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Activating The Henry Ford Archive of Innovation


The 1946 Lamy's diner, as it appears today in Henry Ford Museum. THF77241

Back before diners were considered revered icons of mid-20th-century American culture, Henry Ford Museum's acquisition of a dilapidated 1940s diner raised more than a few eyebrows. Was a diner, from such a recent era, significant enough to be in a museum?

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Happily, times have changed. Diners have gained newfound respect and appreciation, as innovative and uniquely American eating establishments. A closer look at Lamy's diner reveals much about the role and significance of diners in 20th-century America. Continue Reading

diners, food trucks, The Henry Ford's Innovation Nation

1949 Mercury Customized Convertible

A museum presenting America’s ideas and innovations mourns the passing of George Barris, “The King of Kustomizers.”

George grew up building models of cars and then working on cars during his youth. He had a spark of ingenuity in the way he looked at the world as well as in the world that he built. In the mid 1960s Barris Kustom City acquired a Lincoln Futura prototype that was built for the Ford Motor Company in Turin, Italy in 1955. George had been given a contract in August of 1965 by television show producers to build a batmobile for their upcoming television show. As the legend has been told many times, he had only three weeks to build the “winged mammal” car before filming started. George had the winged-like Futura in his shop and saw the possibilities immediately, and of course the result was the most iconic movie car ever built, the Batmobile. George’s ingenious creation appeared on January 12, 1966 to millions of television viewers experiencing the spoof and kitsch of Batman. Continue Reading

Driver Graham Hill, Winner of the United States Grand Prix, October 3, 1965 THF116676

When you hear the phrase “Triple Crown,” the sport of horse racing generally comes to mind.  However, the world of motorsport also has its own, unofficial Triple Crown title. To achieve this feat, a driver must win three specific titles during their career. Some enthusiasts contend the three titles are the Indianapolis 500, the 24 Hours of Le Mans, and the Monaco Grand Prix, while others replace the race in Monaco with the Formula One World Championship.

The Triple Crown of Motorsport has been possible since 1929, when the last race, the Monaco Grand Prix, was first run through the streets of the principality. (If you are using the Formula One World Championship title instead, the Triple Crown became possible in 1950.) In the last 86 years, many drivers have won one or two components of the Triple Crown, but only one man, Graham Hill, completed either trifecta. This accomplishment attests to Hill’s immense skill on the track, as each race or title corresponds to a different discipline of the sport. Continue Reading

racers, racing

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In 2014, the Detroit News donated over 220 photographic negatives to The Henry Ford. They depict photos of and taken from various News aircraft between the mid-1920s and mid-1930s, including a Lockheed Orion and a Lockheed Vega.  A substantial number relate to the 1931 Pitcairn-Cierva Autogiro, which has been in The Henry Ford’s collection for over 80 years and is currently on display within Henry Ford Museum in the Heroes of the Sky exhibit. The image shown here includes a hand-written note on the envelope: “Airplanes to ship newspapers.” We have just digitized the complete set of negatives, so you can now visit our online collections to browse the Autogiro-related images, or everything related to the Detroit News, including all of these images.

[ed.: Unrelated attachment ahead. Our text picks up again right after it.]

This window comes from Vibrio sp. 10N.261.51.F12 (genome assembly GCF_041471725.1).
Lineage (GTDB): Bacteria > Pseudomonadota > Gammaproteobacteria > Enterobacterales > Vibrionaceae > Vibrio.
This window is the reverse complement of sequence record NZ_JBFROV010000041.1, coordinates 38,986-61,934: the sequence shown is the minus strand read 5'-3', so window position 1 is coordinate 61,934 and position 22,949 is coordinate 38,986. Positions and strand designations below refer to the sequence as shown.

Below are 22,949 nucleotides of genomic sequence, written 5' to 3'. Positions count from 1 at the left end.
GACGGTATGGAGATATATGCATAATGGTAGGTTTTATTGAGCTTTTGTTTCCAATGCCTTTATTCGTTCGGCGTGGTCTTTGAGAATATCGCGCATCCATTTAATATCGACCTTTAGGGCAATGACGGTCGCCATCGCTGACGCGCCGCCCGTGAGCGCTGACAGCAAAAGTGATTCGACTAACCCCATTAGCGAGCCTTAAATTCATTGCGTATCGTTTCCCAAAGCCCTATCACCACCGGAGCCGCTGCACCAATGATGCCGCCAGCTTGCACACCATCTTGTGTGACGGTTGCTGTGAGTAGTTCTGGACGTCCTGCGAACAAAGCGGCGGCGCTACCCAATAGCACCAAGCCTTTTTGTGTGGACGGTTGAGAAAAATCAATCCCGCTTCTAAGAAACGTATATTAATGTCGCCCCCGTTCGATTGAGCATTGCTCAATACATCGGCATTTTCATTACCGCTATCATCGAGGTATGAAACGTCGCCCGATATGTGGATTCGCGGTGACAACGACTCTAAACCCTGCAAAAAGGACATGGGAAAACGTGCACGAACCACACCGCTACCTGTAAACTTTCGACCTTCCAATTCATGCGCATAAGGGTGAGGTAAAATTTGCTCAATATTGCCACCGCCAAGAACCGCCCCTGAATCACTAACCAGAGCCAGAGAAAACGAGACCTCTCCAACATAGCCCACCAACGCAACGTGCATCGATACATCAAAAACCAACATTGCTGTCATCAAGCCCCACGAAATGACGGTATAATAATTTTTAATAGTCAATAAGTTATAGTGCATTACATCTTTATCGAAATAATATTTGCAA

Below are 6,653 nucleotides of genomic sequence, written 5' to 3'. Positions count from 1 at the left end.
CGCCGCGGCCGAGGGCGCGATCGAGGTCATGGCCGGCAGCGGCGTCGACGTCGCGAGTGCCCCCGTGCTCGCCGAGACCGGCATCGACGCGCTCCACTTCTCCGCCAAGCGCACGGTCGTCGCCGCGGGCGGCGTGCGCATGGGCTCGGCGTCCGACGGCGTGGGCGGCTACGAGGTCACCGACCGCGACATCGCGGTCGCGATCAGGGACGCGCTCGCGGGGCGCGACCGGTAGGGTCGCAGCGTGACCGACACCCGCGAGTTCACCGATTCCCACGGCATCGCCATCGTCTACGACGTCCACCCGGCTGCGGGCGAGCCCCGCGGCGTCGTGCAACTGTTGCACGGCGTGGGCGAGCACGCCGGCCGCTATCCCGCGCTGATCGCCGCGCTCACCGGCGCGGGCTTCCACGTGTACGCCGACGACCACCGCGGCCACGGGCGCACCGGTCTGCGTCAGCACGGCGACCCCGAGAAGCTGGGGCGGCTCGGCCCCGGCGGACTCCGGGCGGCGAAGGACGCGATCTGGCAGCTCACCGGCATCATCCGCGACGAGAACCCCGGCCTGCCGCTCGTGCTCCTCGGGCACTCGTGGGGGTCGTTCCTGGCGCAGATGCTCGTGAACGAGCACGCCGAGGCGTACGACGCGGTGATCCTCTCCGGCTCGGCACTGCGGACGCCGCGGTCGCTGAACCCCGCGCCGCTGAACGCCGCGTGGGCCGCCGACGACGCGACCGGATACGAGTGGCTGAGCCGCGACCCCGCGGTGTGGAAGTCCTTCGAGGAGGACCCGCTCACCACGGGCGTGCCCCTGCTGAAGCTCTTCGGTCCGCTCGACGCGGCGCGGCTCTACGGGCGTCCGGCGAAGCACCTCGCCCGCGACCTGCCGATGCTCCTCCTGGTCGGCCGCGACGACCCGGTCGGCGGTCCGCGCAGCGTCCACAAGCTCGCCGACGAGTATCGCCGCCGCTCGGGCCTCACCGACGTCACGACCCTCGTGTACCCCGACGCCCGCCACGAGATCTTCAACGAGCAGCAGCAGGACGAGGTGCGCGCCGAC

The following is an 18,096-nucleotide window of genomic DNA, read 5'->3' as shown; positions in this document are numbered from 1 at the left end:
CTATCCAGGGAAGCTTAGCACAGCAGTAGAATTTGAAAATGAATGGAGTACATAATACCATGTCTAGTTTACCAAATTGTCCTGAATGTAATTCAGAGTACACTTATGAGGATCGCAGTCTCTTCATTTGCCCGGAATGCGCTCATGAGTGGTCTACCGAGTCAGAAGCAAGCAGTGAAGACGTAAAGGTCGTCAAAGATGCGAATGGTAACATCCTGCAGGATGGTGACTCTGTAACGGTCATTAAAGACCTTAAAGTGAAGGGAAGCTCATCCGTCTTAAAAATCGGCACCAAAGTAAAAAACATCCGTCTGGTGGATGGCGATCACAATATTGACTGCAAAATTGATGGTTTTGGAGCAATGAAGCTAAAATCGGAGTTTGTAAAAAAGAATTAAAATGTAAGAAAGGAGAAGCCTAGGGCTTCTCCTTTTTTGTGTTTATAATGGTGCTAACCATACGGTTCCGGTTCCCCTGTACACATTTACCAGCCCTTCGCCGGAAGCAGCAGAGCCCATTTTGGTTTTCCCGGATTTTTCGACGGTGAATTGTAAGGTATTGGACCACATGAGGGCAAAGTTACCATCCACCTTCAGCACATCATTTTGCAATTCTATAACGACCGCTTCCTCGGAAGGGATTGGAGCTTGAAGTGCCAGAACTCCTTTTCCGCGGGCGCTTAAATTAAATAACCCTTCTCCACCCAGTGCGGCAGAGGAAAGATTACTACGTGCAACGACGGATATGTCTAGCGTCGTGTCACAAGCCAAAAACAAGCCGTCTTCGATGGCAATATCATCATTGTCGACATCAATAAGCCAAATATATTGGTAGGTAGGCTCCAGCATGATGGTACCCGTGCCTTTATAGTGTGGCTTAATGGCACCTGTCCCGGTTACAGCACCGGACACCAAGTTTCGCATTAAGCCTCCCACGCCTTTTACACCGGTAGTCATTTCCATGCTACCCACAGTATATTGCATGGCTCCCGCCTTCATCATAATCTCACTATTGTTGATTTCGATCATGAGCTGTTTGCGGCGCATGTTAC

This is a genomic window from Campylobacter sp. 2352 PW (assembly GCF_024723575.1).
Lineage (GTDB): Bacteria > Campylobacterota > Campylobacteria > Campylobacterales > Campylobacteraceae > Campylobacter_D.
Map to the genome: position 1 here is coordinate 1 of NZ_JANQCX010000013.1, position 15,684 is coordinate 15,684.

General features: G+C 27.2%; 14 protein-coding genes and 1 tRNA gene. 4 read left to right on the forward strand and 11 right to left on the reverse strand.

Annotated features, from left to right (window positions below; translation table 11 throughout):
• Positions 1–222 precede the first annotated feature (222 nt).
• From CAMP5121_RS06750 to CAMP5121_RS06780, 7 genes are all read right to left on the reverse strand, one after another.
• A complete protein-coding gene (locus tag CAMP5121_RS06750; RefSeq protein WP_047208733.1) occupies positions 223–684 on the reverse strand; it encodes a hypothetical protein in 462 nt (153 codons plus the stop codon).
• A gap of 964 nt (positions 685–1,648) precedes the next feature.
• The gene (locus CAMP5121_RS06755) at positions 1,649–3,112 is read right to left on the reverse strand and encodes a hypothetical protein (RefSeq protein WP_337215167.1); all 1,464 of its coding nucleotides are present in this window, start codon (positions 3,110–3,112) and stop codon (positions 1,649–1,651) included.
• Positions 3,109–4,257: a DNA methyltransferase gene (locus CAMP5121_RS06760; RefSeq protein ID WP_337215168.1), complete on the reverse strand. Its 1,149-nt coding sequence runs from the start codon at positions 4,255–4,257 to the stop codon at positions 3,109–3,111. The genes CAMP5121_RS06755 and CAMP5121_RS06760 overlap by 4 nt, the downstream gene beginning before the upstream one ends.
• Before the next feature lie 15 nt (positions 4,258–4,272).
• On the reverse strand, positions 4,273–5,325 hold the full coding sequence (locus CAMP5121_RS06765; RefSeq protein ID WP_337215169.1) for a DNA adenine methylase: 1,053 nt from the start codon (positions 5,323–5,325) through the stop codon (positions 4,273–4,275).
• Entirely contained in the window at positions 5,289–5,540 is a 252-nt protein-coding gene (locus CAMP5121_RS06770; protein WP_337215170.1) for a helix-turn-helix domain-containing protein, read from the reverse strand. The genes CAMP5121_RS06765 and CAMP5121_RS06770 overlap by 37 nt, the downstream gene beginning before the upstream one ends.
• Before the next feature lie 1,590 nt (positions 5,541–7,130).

Ellice Engdahl is Digital Collections & Content Manager at The Henry Ford.

airplanes, negatives, vintage airplanes

Eva Tanguay in Vaudeville Costume, 1910-1919 THF82177

Eva Tanguay was a showstopper—one of vaudeville’s most charismatic stars. Long before performers like Madonna made their mark, Eva Tanguay was wowing ‘em on the vaudeville stage.

The flamboyant singing comedienne was the highest paid performer for over a decade during the heyday of American vaudeville in the early 1900s. Known as the “I Don’t Care Girl” after her most famous song, Eva’s bold, self-confident songs symbolized a new, emancipated American woman. Continue Reading

vaudeville, vaudeville stars

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For a few years starting at age seven, Henry Ford attended a one-room schoolhouse, the Scotch Settlement School, located on Warren Avenue in what was then Dearborn Township, Michigan.  When he was developing Greenfield Village, Henry Ford acquired the school, relocated it to the Village, and opened it as a multi-grade classroom for the Edison Institute Schools in fall 1929.  We’ve just digitized 75 images of the school on its original site, including this well-labeled image of the 1925 funeral of Mrs. Susie Chapman, wife of one of Henry Ford’s favorite teachers, John Chapman. (Chapman himself had died two decades earlier; his family home and another school at which he taught are also preserved in Greenfield Village.)  Henry and Clara Ford appear at the far left. Visit our digital collections to view more images and artifacts related to the school.

Ellice Engdahl is Digital Collections & Content Manager at The Henry Ford.

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Season two of The Henry Ford’s Innovation Nation is well under way, and we’re doing research within our collections and digitizing material related to some of the upcoming storylines. One we worked on this week involves the Loranger Gristmill and American inventor Oliver Evans. The Gristmill was built in 1832 in Monroe, Michigan, and ground wheat and corn for local farmers into the 20th century; it was moved to Greenfield Village in 1928. The conveyor system that moved grain around inside the building was developed by Evans in the 1700s—but this was not his only creation. In the early 1800s, he developed a dredging machine called the “Oructor Amphibolis,” shown here in an image from our collections, that was powered by a steam engine he also invented. Visit our collections website to browse more artifacts related to Evans and to Loranger Gristmill—and keep an eye out to see the gristmill in action on The Henry Ford's Innovation Nation.

Ellice Engdahl is Digital Collections & Content Manager at The Henry Ford.

It’s probably no surprise that Motor Muster, our annual car show celebrating 1933-1976 automobiles, is spotlighting the Ford Mustang for 2014, given all the excitement surrounding the car’s 50th anniversary. Likewise, it’s no great shock that The Henry Ford’s 1962 Mustang I roadster and 1965 Mustang Serial Number One convertible will be in Greenfield Village among the approximately 900 registered cars. What will come as a pleasant surprise is the appearance of a third special Mustang, for one day only, on Saturday, June 14. The Detroit Historical Society is bringing its 1963 Mustang II concept car to the show, making Motor Muster the only chance this year to see Mustangs I, II and Serial Number One together in the same place.